You know, no it didn’t happen like that. [Laughs] What happened was, when I first got here, I knew that there were youth leaders in the space, and I didn’t know what that meant. Just to see the roles that they were in and to see how they were supportive to me, I wanted to be that for someone else. I kept telling myself, “I’m gonna be that. That’s who I wanna be.” So, I met one young person who was a youth leader, and I asked them, “How do I get to be where you are?” And it was like just, “You have to participate in internships and follow the ground rules” and things like that, and I was like “Okay, well maybe I could do that! That seems a bit easy.” [Laughs] But it went from being just that, to me just really genuinely being involved in everything that happens at The Center. Like, being involved in internship opportunities, even volunteering—sometimes I would just volunteer. And it’s because I genuinely wanted to help, right? I wanted to support my peers, I wanted to help the space grow. What happened was, at the time, there was a thing called “Foster Care Project” and I used to have some experience in foster care. I didn’t want to talk about that part of my life at first. I was like, “I don’t want to talk about it, I don’t want anybody to know about it,” but then I started to feel like if I’m not talking about it, then it might be other young people who’s not talking about it, and we need to have these conversations about what’s happening to young folks in foster care, especially LGBT folks. So, at the time, I got introduced to the Foster Care Project, so that was the internship I did, and I was so dedicated and I worked tirelessly around learning the training and training staff—like, as a young person, I was training the actual staff on LGBT policy. And that was empowering to me, so I did that for a while, and I was like, “You know what? This is what I want to do, this is the road I want to go down.” Then this position sort of popped up out of nowhere. [Laughs] The position was an Advisor position for the Foster Care Project. It sort of popped up, and for some reason, it spoke to me. I felt like I had all of the qualifications that I needed. I was like, these are all—this is for me! Like, somebody wrote this for me! So I applied for it and at first, I thought that I wasn’t gonna get it. I was like, “Oh my god, I’m just gonna apply, I don’t know if I’m gonna get it, I might not get it, blah blah blah.” [Laughs] The crazy part about it is I got hired, and I literally cried. Because it was a dream to be a staff. I was crying because I was so happy to be a part of the movement in a more leadership capacity. Being a part of the movement and being a young person as a part of the movement—sometimes you feel like you are limited to the fight. But when you are somebody in such a leadership role, you feel like you are contributing to the fight. There’s a different type of thing that you’re putting in to make sure that people are living happy lives. So once that happened, then I told myself, working with people in foster care, I’ve noticed that a lot of drugs and alcohol have been coming up in a lot of their stories. So, I told was like, “Oh my God this is not okay,” if I deserve to live happy and healthy, then young people deserve to live happy and healthy. So I said, “I need to do something about this. I can’t let this go unnoticed.” So I applied for this position that I’m in now, the engagement position, and that allowed me not only to be a full-time staff, but also for me to work with young people and make sure that they live happy and healthy lives and thrive in adulthood.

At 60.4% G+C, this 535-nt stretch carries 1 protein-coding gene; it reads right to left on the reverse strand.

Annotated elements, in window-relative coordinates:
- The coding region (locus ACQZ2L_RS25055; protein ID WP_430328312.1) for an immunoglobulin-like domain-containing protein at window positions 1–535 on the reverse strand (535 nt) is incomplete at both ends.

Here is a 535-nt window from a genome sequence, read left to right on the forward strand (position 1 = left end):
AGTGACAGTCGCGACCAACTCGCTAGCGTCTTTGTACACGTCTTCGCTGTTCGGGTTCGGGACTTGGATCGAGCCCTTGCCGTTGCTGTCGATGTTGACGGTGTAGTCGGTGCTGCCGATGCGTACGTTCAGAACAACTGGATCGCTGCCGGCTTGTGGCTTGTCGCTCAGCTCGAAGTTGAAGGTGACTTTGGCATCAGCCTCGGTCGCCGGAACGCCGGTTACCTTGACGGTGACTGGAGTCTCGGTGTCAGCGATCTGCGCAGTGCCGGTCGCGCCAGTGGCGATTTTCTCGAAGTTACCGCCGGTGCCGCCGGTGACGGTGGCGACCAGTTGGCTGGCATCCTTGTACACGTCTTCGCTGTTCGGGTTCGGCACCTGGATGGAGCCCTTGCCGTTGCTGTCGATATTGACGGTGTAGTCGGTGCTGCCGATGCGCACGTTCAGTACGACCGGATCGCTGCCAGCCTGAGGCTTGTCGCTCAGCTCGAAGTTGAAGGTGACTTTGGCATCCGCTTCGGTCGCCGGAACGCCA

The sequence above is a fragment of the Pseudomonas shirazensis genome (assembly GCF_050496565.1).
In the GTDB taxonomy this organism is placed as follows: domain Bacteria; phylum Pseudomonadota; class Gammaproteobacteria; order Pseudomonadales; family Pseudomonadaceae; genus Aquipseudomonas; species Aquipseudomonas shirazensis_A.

So what is that experience like, just being on the other side of the equation and being able to give back?